|In the past two weeks, our church Bible study group has now at last gotten to the book of Revelation and, so far, it is a pretty phenomenal read. I know I haven’t been reporting on our studies much in recent entries, but I think this is such an important book that I should type up some of our group discussion and my own comments on this matter thus far.
I know that there are a lot of doom and gloomers out there worried about 2012, total economic collapse, an increasing police state, the state implementing martial law, planet-wide natural disasters, earthquakes, giant solar flares, migrating poles, etc., etc., etc. to them I respond with: “For God hath not given us the spirit of fear; but of power, and of love, and of a sound mind” (2 Timothy 1:7) and
Therefore I say unto you, Take no thought for your life, what ye shall eat, or what ye shall drink; nor yet for your body, what ye shall put on. Is not the life more than meat, and the body than raiment?
Anyway, whatever the book of Revelation or even 2012, holds for us, it is not for us to have fear. One contemporary para-medium, called Ion, has spoken recently of things that if strange things are afoot, that if we want, that such events can be little more than ‘dew on the pumpkins in the morning.’ We must speak now of the marvelous good ahead and know that indeed it awaits us. “Peace, be still” (Mark 4:39).
As our group jumped into the text, John opens with a grand display of what the second coming of Jesus Christ will be like:
Behold, he cometh with clouds; and every eye shall see him, and they also which pierced him: and all kindreds of the earth shall wail because of him. Even so, Amen.
And there is a bunch more speaking about all the glory and wonderfulness, some of which includes:
And he had in his right hand seven stars: and out of his mouth went a sharp twoedged sword: and his countenance was as the sun shineth in his strength.
There are lots of references in the Holy Bible concerning the quickness and sharpness of God’s word. It is worthy to note this utterance of holding the keys “of death and of hell” and to live forevermore. It reminds me of the verses in which Jesus tells us that those who drink of his water “shall never thirst” and it “shall be in him a well of water springing up into everlasting life” (John 4:14) and this reminds me of Jesus’ words elsewhere that those experiencing this new eternal life, “They shall take up serpents; and if they drink any deadly thing, it shall not hurt them; they shall lay hands on the sick, and they shall recover” (Mark 16:18).
After this John proceeds to speak more of Christ’s present messages to hir seven churches upon the earth. Interestingly one person in the group brought up that these messages could be to future churches and not the ones at the time John wrote this. Whatever the case may be, chapters 2 and 3 are basically the messages to those seven churches, but they all follow a very similar format/pattern: Each opens by addressing the angel of that particular church, and calls the church to repent where needed, and then each closes saying, “He that hath an ear, let him hear what the Spirit saith unto the churches” followed by words talking about what awaits the faithful.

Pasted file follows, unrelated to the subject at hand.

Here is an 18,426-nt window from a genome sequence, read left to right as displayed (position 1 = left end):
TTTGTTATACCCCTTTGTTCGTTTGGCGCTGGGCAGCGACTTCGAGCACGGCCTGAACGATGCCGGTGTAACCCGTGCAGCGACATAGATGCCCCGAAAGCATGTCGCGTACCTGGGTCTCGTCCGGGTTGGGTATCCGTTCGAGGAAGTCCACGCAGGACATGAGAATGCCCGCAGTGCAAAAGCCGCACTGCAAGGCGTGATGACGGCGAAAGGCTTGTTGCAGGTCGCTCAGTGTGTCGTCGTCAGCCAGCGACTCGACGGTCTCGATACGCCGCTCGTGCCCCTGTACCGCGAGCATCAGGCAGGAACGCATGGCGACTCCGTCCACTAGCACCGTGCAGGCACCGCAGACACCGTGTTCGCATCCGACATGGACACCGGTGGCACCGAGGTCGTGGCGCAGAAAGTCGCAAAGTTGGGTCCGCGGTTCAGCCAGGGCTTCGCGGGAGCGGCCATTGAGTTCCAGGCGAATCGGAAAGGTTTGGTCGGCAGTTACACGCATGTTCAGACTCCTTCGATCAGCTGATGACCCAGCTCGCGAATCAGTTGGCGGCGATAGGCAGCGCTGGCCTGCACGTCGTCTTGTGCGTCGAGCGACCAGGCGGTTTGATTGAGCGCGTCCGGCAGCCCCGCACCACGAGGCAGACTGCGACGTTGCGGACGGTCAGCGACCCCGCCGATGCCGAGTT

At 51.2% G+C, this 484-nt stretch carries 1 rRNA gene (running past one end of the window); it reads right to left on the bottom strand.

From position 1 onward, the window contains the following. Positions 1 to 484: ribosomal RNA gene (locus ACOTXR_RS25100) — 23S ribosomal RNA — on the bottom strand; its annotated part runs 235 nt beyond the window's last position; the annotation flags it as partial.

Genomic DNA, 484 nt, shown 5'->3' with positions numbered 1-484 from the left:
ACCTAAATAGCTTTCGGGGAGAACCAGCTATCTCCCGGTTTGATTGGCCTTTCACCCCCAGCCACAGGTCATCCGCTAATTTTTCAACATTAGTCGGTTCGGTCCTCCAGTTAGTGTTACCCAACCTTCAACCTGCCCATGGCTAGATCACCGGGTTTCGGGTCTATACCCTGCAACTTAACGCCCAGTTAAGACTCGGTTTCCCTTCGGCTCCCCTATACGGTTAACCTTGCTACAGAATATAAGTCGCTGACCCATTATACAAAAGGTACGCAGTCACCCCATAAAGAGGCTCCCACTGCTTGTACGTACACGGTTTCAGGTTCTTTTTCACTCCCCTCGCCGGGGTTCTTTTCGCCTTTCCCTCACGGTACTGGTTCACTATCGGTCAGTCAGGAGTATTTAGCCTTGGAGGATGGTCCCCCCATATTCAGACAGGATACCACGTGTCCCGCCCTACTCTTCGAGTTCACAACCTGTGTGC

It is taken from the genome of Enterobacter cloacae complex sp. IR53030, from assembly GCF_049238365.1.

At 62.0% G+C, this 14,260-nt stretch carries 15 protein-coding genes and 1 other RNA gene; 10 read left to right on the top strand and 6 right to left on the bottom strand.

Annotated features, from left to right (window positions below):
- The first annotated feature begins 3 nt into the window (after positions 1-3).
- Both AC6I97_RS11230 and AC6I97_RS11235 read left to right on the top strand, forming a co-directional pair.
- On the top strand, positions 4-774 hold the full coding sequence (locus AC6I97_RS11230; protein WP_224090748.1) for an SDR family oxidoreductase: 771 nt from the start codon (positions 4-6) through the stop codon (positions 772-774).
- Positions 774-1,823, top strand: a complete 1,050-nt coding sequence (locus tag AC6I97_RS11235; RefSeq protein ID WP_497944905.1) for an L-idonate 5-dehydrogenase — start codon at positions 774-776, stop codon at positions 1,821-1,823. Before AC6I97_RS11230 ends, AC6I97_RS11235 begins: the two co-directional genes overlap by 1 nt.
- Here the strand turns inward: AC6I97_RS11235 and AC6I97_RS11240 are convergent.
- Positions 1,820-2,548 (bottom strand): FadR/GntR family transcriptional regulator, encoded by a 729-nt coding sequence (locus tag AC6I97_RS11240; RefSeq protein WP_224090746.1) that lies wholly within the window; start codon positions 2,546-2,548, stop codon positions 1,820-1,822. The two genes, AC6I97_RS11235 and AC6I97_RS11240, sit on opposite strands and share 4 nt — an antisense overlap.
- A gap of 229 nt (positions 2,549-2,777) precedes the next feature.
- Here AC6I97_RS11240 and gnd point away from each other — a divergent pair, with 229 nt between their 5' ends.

In chapter 2, verses 4 and 5 we had quite a bit of discussion. The verses read:
Nevertheless I have somewhat against thee, because thou hast left thy first love.
What is this “first love”? We seemed to agree that it’s referring our love for the gospel, and perhaps for each other, that one first experiences when they embrace the gospel itself, and to repent means to come back into being in that place.
All of these messages, at and/or near the ends, talk about what awaits the repentant or faithful:
• To him that overcometh will I give to eat of the tree of life, which is in the midst of the paradise of God. (2:7)
The final one is quite striking, that we will sit with Jesus on God the Father’s throne. That is some pretty intense stuff. As we read into chapters 4 and 5, it talks about a lot of specific things (a sea of glass), people (twenty-four elders), and beasts (with lots of wings, and full of eyes both about them and within them) that seem to always dwell around the thrown of God.
The last verse of chapter 4 was the most striking to me, when the twenty-four elders fall down before the thrown to worship they declare:
Thou art worthy, O Lord, to receive glory and honour and power: for thou hast created all things, and for thy pleasure they are and were created.
The reason that this is so striking to me is because of the words, “for thy pleasure they are and were created.” That everything was actually made purely to pleasure God hirself. That is such an interesting idea! And, so if we are truly and actually to sit down on God’s thrown, and if we actually believe that the kingdom of God is within us and not something coming that you can point to or see, then these things lead one to conceive of a different kind of second coming:
And when he was demanded of the Pharisees, when the kingdom of God should come, he answered them and said, The kingdom of God cometh not with observation: